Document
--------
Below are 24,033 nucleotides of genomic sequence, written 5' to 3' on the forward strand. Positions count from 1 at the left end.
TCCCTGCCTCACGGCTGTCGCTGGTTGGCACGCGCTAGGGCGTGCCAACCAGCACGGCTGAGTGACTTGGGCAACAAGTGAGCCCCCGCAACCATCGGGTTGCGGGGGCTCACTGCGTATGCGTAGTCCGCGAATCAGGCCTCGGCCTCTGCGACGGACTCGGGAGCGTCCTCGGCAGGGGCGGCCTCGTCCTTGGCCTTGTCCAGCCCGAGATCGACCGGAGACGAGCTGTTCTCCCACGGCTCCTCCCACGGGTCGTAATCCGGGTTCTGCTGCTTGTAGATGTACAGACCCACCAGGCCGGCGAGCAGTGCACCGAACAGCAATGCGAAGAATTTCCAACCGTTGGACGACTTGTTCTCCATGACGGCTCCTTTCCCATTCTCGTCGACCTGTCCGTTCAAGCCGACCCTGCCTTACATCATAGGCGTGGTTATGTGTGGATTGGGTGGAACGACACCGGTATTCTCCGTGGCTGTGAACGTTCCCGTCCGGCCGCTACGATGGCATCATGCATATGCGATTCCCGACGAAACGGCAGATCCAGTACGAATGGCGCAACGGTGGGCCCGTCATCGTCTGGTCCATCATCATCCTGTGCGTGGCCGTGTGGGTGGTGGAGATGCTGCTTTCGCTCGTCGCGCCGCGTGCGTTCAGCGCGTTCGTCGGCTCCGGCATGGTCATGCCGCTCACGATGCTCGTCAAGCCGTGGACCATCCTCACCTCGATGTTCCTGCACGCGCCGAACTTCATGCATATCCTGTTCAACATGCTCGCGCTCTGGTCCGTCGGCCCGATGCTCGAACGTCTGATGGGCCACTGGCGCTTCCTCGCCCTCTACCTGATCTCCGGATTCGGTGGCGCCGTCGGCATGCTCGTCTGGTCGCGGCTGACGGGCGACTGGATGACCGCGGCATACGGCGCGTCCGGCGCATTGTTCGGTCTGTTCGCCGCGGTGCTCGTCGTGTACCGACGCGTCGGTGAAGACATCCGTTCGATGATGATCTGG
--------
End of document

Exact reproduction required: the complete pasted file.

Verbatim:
Below are 24,033 nucleotides of genomic sequence, written 5' to 3' on the forward strand. Positions count from 1 at the left end.
TCCCTGCCTCACGGCTGTCGCTGGTTGGCACGCGCTAGGGCGTGCCAACCAGCACGGCTGAGTGACTTGGGCAACAAGTGAGCCCCCGCAACCATCGGGTTGCGGGGGCTCACTGCGTATGCGTAGTCCGCGAATCAGGCCTCGGCCTCTGCGACGGACTCGGGAGCGTCCTCGGCAGGGGCGGCCTCGTCCTTGGCCTTGTCCAGCCCGAGATCGACCGGAGACGAGCTGTTCTCCCACGGCTCCTCCCACGGGTCGTAATCCGGGTTCTGCTGCTTGTAGATGTACAGACCCACCAGGCCGGCGAGCAGTGCACCGAACAGCAATGCGAAGAATTTCCAACCGTTGGACGACTTGTTCTCCATGACGGCTCCTTTCCCATTCTCGTCGACCTGTCCGTTCAAGCCGACCCTGCCTTACATCATAGGCGTGGTTATGTGTGGATTGGGTGGAACGACACCGGTATTCTCCGTGGCTGTGAACGTTCCCGTCCGGCCGCTACGATGGCATCATGCATATGCGATTCCCGACGAAACGGCAGATCCAGTACGAATGGCGCAACGGTGGGCCCGTCATCGTCTGGTCCATCATCATCCTGTGCGTGGCCGTGTGGGTGGTGGAGATGCTGCTTTCGCTCGTCGCGCCGCGTGCGTTCAGCGCGTTCGTCGGCTCCGGCATGGTCATGCCGCTCACGATGCTCGTCAAGCCGTGGACCATCCTCACCTCGATGTTCCTGCACGCGCCGAACTTCATGCATATCCTGTTCAACATGCTCGCGCTCTGGTCCGTCGGCCCGATGCTCGAACGTCTGATGGGCCACTGGCGCTTCCTCGCCCTCTACCTGATCTCCGGATTCGGTGGCGCCGTCGGCATGCTCGTCTGGTCGCGGCTGACGGGCGACTGGATGACCGCGGCATACGGCGCGTCCGGCGCATTGTTCGGTCTGTTCGCCGCGGTGCTCGTCGTGTACCGACGCGTCGGTGAAGACATCCGTTCGATGATGATCTGG